David Lennon is an award-winning columnist and author who has been a staff writer at Newsday since 1991.
NASHVILLE, Tenn. — Shortly after baseball’s winter meetings wrapped up Thursday, in the sprawling ballroom that housed the Rule 5 Draft, team officials held court briefly before hustling to the airport.
In the midst of this semi-organized chaos, one discussion turned to the Mets’ efforts to find a lefthanded-hitting outfielder to platoon with Juan Lagares, one of the things left on their shopping list after shoring up their middle infield with Neil Walker and the yet-to-be-announced signing of Asdrubal Cabrera.
Why the push to minimize Lagares’ role, we asked. He’s still only 26, one year removed from winning a Gold Glove. Had Lagares, a career .254 hitter against righthanded pitchers, already reached his ceiling in their minds?
The answer, in retrospect, made us feel kind of dumb for bringing up the subject.
“We’re trying to win a championship,” the Mets exec said.
That’s what a trip to the World Series does. It changes everything. Where developing a player at one position or another once seemed OK, that’s no longer the case. Flaws must be corrected. Weaknesses must be limited, if not erased altogether.
After too many years of long, empty winters, the Mets have a whole different mindset now, as we witnessed in their lightning-quick response to losing out on Ben Zobrist. The Mets know what they need to do, and within reason, are doing it.
They were quite happy with the Walker trade, which materialized faster than anyone in their Opryland Hotel suite could have dreamed. The Mets’ dogged pursuit of Zobrist probably helped in securing Cabrera as well, as the two players are represented by the same agency. Acquiring both within 24 hours of being dumped by Zobrist was a solid start to an offseason with plenty of time left on the clock before Port St. Lucie.
“We’re in a good place,” assistant GM John Ricco said Thursday.
The Yankees also departed Nashville feeling positive about their four days sequestered at the Opryland. But for a team whose last playoff win came in 2012, trying to remodel an older, expensive roster on the fly while staying a contender is a tricky proposition. Apparently on somewhat of a budget, too.
Under those conditions, Brian Cashman did extremely well in trading for Starlin Castro, undercutting all the Mets’ legwork to get Zobrist by practically delivering him Tuesday to the Cubs. It cost him a valuable swingman in righthander Adam Warren and a very expendable infielder in Brendan Ryan. But by the Yankees’ standards, acquiring a 25-year-old All-Star, at a position of need, for $38 million over the next four years, felt like a holiday miracle.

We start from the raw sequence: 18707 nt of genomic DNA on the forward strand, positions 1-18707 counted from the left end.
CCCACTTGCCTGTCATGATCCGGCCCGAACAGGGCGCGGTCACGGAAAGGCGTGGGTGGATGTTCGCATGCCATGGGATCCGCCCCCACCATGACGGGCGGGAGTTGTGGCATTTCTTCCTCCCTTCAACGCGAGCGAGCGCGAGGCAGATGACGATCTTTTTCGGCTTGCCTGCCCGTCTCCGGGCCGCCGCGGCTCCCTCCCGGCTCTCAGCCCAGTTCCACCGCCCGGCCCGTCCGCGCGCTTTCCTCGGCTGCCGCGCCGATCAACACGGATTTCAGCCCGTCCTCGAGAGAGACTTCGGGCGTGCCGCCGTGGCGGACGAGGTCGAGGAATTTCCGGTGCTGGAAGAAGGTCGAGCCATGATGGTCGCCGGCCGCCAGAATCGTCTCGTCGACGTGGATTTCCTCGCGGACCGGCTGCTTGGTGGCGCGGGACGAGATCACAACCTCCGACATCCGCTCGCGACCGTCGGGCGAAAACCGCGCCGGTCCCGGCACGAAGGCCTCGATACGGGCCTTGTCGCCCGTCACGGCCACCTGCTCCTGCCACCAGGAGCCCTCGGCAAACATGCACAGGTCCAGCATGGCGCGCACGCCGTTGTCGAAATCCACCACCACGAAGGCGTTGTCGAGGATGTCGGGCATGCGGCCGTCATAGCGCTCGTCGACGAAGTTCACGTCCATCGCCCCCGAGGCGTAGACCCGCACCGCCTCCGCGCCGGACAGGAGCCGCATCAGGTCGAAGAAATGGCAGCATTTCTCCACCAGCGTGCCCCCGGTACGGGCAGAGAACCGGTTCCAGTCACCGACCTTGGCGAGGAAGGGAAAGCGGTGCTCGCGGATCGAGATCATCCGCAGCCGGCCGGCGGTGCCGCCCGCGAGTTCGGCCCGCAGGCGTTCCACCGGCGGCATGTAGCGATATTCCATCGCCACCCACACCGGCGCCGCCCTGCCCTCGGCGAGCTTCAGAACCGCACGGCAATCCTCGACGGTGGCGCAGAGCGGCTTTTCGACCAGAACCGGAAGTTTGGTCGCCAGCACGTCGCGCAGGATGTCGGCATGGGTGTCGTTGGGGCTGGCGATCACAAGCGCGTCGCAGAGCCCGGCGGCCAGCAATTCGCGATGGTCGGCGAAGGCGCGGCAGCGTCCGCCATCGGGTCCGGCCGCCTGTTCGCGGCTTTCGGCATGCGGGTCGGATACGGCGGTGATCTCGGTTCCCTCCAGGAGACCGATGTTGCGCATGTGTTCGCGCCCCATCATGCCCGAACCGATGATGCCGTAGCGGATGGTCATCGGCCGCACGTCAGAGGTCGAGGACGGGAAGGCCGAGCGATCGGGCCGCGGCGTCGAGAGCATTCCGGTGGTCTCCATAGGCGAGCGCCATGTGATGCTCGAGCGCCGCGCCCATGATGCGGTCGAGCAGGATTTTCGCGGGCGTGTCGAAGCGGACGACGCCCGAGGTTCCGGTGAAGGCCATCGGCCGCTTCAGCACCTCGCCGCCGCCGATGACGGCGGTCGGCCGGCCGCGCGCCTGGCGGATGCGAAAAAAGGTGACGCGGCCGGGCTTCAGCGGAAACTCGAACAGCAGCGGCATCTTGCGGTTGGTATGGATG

From that point, however, the decisions get a little more difficult. Cashman chose to take another bite out of his bullpen Wednesday in trading Justin Wilson, the lefty seventh-inning piece, to the Tigers for a pair of minor-league starters.
Like the Mets, who shipped Jonathon Niese to the Pirates for Walker, Cashman was dealing from his biggest area of strength. But there is a delicate balance to what he is attempting to do by restocking the farm system at the expense of the 2016 roster. He is adamant that the ’16 goal remains a 28th championship, so how many more assets will the Yankees be able to unload?
Cashman certainly is willing to listen on Andrew Miller, and the price tag may have just gone up in the wake of the domestic-abuse allegations against Aroldis Chapman, who has been in limbo since Monday’s tentative trade to the Dodgers.
When pressed on Miller’s availability, and how moving him would seem inconsistent with winning this season, Cashman brought up Dellin Betances as the ready-made replacement. He’s right about that, of course. But if the Yankees’ problem then becomes getting to Betances, trading Miller could haunt them for the foreseeable future.
Cashman also knows, however, that he doesn’t have much to offer other than Brett Gardner if Luis Severino, Greg Bird and Aaron Judge remain essential to his burgeoning youth movement.
“I think we’re addressing areas of need, without a doubt,” Cashman said Thursday. “But there’s still steps in the process I would like to take.”
Both the Mets and Yankees departed Nashville with more left to do, and more time to do it. But we’re seeing the dynamic between these two teams shift, and that was never more evident than at these winter meetings.